English, Singlish and Broken English


On Saturday, I went to the Speak Good English Movement Symposium just because I wanted to listen to speakers such as Gwee Li Siu and Adrain Tan, who were at last year’s Singapore Writers Festival closing debate and were so entertaining.

At the end of the symposium, I felt a tinge of sympathy for Goh Eck Kheng, the advocator for the good English campaign, as he seems to be fighting a losing battle against our seemingly beloved Singlish.

I was never a Singlish speaker until quite recently. I studied at Nanyang Girls High School, with Chinese as first language and English as a second language. Although I came from an English speaking home, we didn’t speak any Singlish at home. In school, the language of communication was Chinese. I don’t remember hearing much Singlish in RJC or NUS. Singlish is not to be confused with Singapore accented English, which may include some lah, meh or leh. While I don’t speak Singlish, I might have spoken some broken English. When I started work, the plastic molders I served spoke Hokkien or Chinese, and my principals at Dupont and later ICI all spoke proper English. I have never used words like cheem, arrow (as in : You very clever to arrow people ah, ownself never do.) or for that matter ownself,  although I seem to be compensating now as I peppered my conversation and texts in Singlish. Mr Goh would be disappointed.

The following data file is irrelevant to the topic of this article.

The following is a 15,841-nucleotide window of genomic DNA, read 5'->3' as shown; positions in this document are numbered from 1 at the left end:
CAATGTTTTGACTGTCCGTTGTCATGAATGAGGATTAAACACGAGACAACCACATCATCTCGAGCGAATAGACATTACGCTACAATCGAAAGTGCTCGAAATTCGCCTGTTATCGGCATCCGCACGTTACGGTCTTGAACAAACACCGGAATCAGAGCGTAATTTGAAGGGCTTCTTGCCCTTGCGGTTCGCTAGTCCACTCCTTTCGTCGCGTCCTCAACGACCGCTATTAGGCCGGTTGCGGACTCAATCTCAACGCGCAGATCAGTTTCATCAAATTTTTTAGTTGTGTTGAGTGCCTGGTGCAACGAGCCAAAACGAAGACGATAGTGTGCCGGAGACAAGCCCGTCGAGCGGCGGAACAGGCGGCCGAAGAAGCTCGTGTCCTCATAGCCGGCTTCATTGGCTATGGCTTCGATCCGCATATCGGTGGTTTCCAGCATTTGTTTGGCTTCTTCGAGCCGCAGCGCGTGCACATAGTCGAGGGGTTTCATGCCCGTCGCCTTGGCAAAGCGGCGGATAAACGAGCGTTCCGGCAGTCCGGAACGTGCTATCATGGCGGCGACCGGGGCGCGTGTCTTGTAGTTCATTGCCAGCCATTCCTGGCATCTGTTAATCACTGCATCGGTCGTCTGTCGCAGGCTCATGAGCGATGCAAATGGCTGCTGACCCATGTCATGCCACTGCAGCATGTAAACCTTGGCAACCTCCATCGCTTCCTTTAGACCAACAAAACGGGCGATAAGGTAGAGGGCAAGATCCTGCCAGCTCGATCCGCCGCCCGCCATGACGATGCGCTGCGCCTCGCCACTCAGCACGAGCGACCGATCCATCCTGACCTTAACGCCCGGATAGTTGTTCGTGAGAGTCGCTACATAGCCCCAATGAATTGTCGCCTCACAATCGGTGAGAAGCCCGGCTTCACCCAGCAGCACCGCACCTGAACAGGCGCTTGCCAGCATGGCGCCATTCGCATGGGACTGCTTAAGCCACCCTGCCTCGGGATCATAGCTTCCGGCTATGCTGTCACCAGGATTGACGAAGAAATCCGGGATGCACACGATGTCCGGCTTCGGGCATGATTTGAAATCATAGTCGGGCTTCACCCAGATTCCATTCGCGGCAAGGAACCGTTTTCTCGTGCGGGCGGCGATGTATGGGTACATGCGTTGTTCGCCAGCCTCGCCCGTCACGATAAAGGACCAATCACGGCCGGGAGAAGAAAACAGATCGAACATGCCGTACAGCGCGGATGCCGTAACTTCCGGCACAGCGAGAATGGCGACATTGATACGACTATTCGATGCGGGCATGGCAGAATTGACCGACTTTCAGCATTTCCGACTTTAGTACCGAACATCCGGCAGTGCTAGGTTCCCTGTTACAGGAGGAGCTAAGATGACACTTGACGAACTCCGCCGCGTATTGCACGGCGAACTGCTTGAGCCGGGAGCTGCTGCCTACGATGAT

Dr Gwee Li Siu gave an example of Singlish during the forum:

Proper English: Where are you going?

Singlish : Go where? (and not where go, which is ‘grammatically wrong Singlish.)

Upon hearing that, I realised that the example he gave was what my English teachers at Nanyang would classify as broken English, as it is a direct-Chinese translated English sentence, which is 去哪里 (go where),and which they had spent much effort correcting my classmates. When I now write dialogues in my stories, the feedback I get from my peers is that my dialogues are often too formal. I then realise this is how I normally speak, which translates into my work.

Looking at the examples of Singlish found here: http://www.nus.edu.sg/prose/box-singlish.htm and if you translate many of the examples into Chinese, they translate into perfectly proper Chinese, if you translate these Singlish words into Chinese:

can – 可以,

one, when used at the end of a sentence – 的 (as in Who say one? 谁说的?)

also – 也

ownself – 自己 (You very clever to arrow people ah, ownself never do. )

So, in effect, Singlish is broken English, as defined by my English teachers in the 70s when Singlish is not yet a term. And I agree with Mr Goh that we should correct broken English when we hear it. If we are to correct grammatically wrong written English, why not spoken too? (Except I failed to do that a day after the forum when I heard someone who was confused between lend/borrow. I just didn’t know how to correct her tactfully. )

Just the other day, my son noticed that my 8yo nephew speaks Singlish, which sounded so jarring to everyone in the family. (We correct him often.) I know then my family members are still speaking English at home and not Singlish. Phew!

 

 

 

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About vickychong

Just an ordinary woman.
This entry was posted in Me!, Singapore. Bookmark the permalink.

2 Responses to English, Singlish and Broken English

  1. I still love Singlish – I am not me if I speak “proper” English ! Luv Singlish’s unique ‘powderful’ terms like “7 early 8 early cry father cry mother”, “kan cheong spider” etc. Hahaha!

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